Preaching the “Story of Stories”

Of the many writings from the French philosopher Paul Ricoeur, one stands out simply by virtue of its intriguing title — “Life: A Story in Search of a Narrator.”1 In that article, which captures the more prodigious thinking of his major work on Time and Narrative, Ricoeur zeroes in on the fallacy of a commonsense belief that stories are told and not lived, while life is lived and not told. To the contrary, he theorizes about how life is really told by living our own stories.

Ricoeur adopts one of Aristotle’s central concepts — mythos — to explain how the working of a story’s “plot” informs our understanding of our own life’s story. Typically, we think of the plot as the author’s creative work in constructing a story. But Ricoeur argues that the act of plotting really comes to completion through the act of reading, there where the world of the text composed by the author intersects with the world of the reader. The latter, he says, learns from the story some new meaning and, because of the story, envisions how to live anew in this world.

In terms of this narrative identity, or new self-understanding engendered by a story, Ricoeur explains the broader existential import, namely, that “reading” life is a matter of plotting its significance. That is, we configure the singular story of our own identity by creating a sense of things out of the multiple circumstances and events that make up the days of our lives. We discover the meaning of this personal plot when we come to a new perspective on all that happens around us, to us, and by us. Describing it in terms of “discordant concord” or “concordant discord,” he says that we develop our identity, our sense of the world and our place in it, when we forge a unifying whole from the many disparate and seemingly unrelated occurrences that make up our life’s story. In this view, whatever events happen to transpire become meaningful for us only in the context of our entire story; in that sense we serve as narrators, though not authors, of our own lives.

This notion of “narrative identity” implies that human life is neither absolute nor completely random but is, instead, continually emerging as our stories unfold. In this respect, who we are is not stuck in the past, because the fragments with which our life’s story is composed require interpretation in the present. Despite the efforts of social media trolls, the words or deeds we may regret can be redeemed by re-reading them in the ever-emerging story of who we are now.

So, too, who we are now is not constrained by what now happens to us or around us. Our identity is not imposed upon us from without but determined from within, through our ever-evolving understanding of what those happenings mean to us and for us. Thus, life is not predetermined, not subject to fate; rather, I am who I become, in the continual process of narrating the story of a unique person who emerges from the past, dwells in the present, and lives toward the future.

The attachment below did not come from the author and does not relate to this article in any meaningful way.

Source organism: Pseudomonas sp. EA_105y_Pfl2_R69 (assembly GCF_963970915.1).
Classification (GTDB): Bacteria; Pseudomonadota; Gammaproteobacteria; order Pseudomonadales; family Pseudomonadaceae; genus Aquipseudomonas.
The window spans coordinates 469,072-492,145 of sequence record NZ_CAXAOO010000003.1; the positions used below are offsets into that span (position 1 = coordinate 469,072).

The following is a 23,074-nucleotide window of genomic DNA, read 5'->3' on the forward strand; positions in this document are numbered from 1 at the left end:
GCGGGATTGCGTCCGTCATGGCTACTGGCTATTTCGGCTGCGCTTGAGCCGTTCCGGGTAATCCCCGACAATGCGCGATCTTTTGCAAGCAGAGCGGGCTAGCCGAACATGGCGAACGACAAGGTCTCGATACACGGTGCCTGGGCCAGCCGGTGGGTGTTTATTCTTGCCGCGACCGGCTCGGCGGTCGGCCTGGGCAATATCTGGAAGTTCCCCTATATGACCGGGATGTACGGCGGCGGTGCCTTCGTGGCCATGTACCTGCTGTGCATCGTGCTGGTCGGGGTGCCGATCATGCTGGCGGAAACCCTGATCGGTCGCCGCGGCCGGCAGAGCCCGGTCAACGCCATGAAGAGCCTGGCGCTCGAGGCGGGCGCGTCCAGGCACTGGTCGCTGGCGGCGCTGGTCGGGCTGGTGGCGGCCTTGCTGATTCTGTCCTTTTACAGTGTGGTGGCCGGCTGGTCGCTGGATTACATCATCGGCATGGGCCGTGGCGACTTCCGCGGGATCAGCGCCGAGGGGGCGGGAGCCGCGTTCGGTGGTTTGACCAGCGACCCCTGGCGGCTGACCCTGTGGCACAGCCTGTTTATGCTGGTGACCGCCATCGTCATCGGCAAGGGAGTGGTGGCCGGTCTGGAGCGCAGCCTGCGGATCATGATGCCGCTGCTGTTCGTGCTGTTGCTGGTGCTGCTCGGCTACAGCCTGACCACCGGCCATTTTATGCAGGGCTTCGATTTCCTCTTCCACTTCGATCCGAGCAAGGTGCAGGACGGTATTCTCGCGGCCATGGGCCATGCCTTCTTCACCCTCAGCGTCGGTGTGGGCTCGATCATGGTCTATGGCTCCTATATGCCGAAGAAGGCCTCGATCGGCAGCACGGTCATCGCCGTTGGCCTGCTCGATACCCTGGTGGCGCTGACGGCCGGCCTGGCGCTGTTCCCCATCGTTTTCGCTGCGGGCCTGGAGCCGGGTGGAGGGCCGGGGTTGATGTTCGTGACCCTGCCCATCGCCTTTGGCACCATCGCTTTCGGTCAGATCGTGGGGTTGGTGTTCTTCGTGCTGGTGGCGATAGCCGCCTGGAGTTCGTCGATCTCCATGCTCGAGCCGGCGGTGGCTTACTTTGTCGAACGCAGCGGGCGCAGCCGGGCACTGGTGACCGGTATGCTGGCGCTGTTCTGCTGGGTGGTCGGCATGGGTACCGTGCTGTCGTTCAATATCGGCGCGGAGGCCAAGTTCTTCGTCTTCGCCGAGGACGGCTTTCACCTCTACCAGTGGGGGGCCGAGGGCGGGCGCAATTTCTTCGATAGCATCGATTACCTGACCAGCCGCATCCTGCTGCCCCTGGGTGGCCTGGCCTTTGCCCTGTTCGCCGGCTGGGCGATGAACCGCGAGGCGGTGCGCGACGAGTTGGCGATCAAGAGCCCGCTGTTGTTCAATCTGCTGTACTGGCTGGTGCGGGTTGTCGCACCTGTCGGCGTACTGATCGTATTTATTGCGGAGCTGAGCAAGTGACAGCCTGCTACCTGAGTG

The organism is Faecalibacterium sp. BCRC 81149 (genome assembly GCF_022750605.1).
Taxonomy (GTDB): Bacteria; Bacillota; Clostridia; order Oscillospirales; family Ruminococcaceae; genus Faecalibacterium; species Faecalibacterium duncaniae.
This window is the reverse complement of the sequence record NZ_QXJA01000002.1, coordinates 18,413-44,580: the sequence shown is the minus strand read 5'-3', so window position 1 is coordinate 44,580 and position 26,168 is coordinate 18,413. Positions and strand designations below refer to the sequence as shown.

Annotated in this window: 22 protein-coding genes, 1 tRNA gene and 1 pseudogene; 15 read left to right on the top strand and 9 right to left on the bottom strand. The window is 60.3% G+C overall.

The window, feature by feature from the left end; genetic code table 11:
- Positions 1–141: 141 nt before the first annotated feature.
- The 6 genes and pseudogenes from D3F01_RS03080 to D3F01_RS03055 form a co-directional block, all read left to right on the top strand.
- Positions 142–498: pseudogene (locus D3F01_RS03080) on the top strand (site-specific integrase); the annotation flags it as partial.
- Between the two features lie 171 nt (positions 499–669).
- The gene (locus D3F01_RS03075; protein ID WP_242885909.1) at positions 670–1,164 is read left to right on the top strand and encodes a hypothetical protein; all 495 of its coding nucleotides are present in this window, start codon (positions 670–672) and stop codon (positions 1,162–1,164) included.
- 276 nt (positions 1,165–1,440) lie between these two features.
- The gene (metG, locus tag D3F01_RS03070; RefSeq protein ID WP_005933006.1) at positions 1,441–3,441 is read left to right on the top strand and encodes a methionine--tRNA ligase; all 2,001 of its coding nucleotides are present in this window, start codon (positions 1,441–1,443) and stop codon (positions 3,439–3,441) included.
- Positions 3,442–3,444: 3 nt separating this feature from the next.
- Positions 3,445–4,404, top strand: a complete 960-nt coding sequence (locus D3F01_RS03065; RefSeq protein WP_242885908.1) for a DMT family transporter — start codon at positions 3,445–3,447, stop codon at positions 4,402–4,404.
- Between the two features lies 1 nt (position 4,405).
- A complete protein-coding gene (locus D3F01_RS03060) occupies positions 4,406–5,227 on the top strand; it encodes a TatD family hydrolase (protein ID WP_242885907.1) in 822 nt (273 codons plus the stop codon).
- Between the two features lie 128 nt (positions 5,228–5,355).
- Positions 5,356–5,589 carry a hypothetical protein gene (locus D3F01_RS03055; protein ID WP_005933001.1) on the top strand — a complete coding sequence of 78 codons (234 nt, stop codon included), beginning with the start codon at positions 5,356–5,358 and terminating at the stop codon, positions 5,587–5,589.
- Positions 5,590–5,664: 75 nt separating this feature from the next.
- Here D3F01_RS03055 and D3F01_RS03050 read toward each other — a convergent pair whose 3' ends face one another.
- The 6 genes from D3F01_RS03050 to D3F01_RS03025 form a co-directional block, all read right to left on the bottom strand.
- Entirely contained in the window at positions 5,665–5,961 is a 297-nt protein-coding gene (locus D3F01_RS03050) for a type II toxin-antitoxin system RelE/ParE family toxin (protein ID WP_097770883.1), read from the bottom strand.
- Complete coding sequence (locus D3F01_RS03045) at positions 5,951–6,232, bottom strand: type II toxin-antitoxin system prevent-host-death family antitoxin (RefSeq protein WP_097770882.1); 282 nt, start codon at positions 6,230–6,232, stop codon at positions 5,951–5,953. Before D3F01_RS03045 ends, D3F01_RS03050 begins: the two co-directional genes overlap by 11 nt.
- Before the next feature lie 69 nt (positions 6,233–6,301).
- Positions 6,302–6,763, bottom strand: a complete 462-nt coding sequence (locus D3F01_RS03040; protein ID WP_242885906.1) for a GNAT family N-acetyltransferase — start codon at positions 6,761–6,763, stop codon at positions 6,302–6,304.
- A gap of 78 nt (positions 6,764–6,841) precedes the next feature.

What this more narrative approach to self-understanding implies is that our identities are neither naturally given nor socially determined. Rather, we shape (or narrate) the meaning of life by coming to understand all that happens within the framework of a larger story, a story not yet fully told. Every day, with knowledge gained from experience, we can turn the page to read, and to live out, the next chapter.

The “narrative intelligence” of life as a story in search of a narrator can help us to understand and appreciate what Pope Francis emphasizes in two recent pronouncements: his proclamation of the third Sunday in Ordinary Time as “The Sunday of the Word of God”2 and his message for this year’s celebration of World Communications Day3 on the Sunday before Pentecost.

In his apostolic letter instituting the new liturgical celebration, Pope Francis notes the inseparable link between the Word of God and what Ricoeur might call our collective narrative intelligence as Christians.

The relationship between the Risen Lord, the community of believers and sacred Scripture is essential to our identity as Christians. Without the Lord who opens our minds to them, it is impossible to understand the Scriptures in depth. Yet the contrary is equally true: without the Scriptures, the events of the mission of Jesus and of his Church in this world would remain incomprehensible. (Aperuit Illis, 1)

In the message for World Communications Day 2020, we hear another echo of Ricoeur’s philosophical interest. In that message, Pope Francis describes the powerful effect that stories have as they “influence our lives . . . leave their mark on us . . . shape our convictions and our behavior . . . (and) help us understand and communicate who we are.” Were we to ponder the stories that have had an impact on our lives, we can concur with the pope’s claim at the outset of his message that “by immersing ourselves in stories, we can find reasons to heroically face the challenges of life” (“Life Becomes History,” 1). Ancient myths, fairy tales, heroic narratives — these and other “classic” stories serve as pedagogical tools to teach children about life in this world, hopefully inspiring them (and ourselves) with a way to thrive in it.